Monday, March 30, 2009
Ronnie Nasralla’s book “Lessons to Learn” could have also been titled “A Brief History of Entertainment and Marketing in Jamaica”. I remember the wonderful photographs of Ronnie with local and foreign stars, lining the walls of his office at West Kings House Road where the Canadian High Commission now stands. He and the late creative genius Celli Mahwingkee ran the dynamic NCM advertising agency.
The book is written in true Ronnie style – warm and honest. He had a stint at teaching at Campion Hall, the predecessor to Campion College and among his charges were Gordon “Butch” Stewart and jazz pianist Monty Alexander. Ronnie reminds us of the importance of strong friendships and the power of the human spirit. Ronnie recounts the beginnings of “Byron Lee and the Dragonnaires” comprising a group of St George’s old boys. He managed and promoted the band for 35 years, taking its name far and wide. Ronnie speaks admiringly of founder Byron Lee: “a professional …a strong disciplinarian, with band rules that all had to follow or else out!”
By 1965, Ronnie had over 50 musicians under his management, including the Blues Busters, Toots and the Maytals, Pluto Shervington and Ernie Smith. Recalling his early years working in clubs where “bands played for as long as eight hours in dimly lit bandstands (receiving) little or nothing to eat or drink”, Ronnie had promised himself that he would do something to change all that. They advanced on the Annual General Meeting of the Musicians’ Union, brought in a new regime, the new Jamaica Federation of Musicians with Sonny Bradshaw as President and Byron Lee as VP. Our musicians should know that it was through Ronnie’s initiative that, to this day, “bands play for only 5 hours maximum, get 3 breaks, a hot meal and at least 2 rounds of drinks for each engagement.”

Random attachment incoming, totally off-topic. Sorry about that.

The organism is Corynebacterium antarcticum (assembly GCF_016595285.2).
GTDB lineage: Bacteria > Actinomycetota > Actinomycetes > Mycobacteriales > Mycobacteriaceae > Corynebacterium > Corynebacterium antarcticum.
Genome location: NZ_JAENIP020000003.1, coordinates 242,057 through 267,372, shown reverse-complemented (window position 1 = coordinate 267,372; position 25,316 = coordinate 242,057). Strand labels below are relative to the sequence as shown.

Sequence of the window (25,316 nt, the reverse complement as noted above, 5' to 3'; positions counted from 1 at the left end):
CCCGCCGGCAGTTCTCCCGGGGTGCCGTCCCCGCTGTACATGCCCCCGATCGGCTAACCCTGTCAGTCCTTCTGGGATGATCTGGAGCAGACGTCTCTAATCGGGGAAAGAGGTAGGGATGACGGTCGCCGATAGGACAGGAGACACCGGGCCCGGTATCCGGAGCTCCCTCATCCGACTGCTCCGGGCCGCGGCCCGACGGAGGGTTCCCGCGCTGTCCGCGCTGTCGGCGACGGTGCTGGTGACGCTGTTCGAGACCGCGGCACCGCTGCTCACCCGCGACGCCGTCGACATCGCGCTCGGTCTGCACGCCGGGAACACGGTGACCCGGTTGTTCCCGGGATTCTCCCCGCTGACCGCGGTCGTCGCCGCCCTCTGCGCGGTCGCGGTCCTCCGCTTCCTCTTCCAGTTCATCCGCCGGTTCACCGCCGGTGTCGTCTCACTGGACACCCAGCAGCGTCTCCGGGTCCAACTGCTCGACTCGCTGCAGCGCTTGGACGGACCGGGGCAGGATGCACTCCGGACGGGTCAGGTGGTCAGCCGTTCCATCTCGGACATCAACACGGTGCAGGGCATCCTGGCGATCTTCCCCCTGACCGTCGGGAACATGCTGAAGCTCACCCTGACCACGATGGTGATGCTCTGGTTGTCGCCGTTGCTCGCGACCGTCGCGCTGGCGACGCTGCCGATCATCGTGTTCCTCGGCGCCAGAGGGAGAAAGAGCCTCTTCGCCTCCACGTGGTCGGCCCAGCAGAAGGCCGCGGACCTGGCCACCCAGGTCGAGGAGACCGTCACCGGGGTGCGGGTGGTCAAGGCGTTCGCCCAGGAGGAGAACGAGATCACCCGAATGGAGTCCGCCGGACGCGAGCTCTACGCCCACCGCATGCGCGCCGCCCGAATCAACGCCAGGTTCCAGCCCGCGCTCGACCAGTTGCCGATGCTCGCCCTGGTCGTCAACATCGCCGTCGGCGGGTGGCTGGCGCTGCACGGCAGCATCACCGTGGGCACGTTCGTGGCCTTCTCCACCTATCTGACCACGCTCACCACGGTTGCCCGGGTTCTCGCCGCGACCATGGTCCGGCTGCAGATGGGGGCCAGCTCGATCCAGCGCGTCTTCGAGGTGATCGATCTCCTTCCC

He was refused entry at Liguanea Club in the late 60’s, “because I was Lebanese. I found out afterwards that (they were also against) Jews, Chinese, Indians and Blacks.” Ronnie worked to gain membership and by 1982, was elected president of the Club. He collaborated with Arthur ‘Turo’ Ziadie to open its doors “to every Jamaican, no matter what race or colour”, recruiting the impeccable James Samuels as the Club’s new manager.
Ronnie now lives in Atlanta with his dear Rosemary, enjoying the accomplishments of their seven wonderful children. There are many other great stories in this book, but no more – get “Lessons to Learn” at the Dougalls, Ardenne Road!
Etmour Williams as he addressed the Stella Maris Foundation-HEART/NTA Graduates on March 22
by Jean Lowrie-Chin | from Jamaica Observer column | Monday, March 30, 2009
Neither the JLP MP nor the PNP caretaker showed up for the graduation of 130 students of Information Technology and Early Childhood education at the Stella Maris Church Hall - all roads led to Portland on March 22. The loss was theirs, for they, like those of us present, would have hung on to every word of guest speaker Etmour Williams.
Etmour who? Williams is a 22-year-old Grant's Pen resident who, despite hunger and hardship, is now well employed at All Wrapped Up and halfway through studies for a degree in accounting. "Success is not luck," he told the graduates, "but rather a guarantee if you have a dream, a plan, determination and if you work hard."
He recalls how he used a friend's address on his job applications, "but I decided to stop - I wanted to be true to myself. so at the next interview, I came up with a strategy of how to sell myself and I succeeded." Etmour, a beneficiary of the PROComm Scholarship Fund which supported him at Calabar High, declared, "I am a product of Grant's Pen. Many would say "ghetto", but ghetto for me is a state of mind. I used the negative influences around me to motivate me positively. I dared myself to stand out and be different."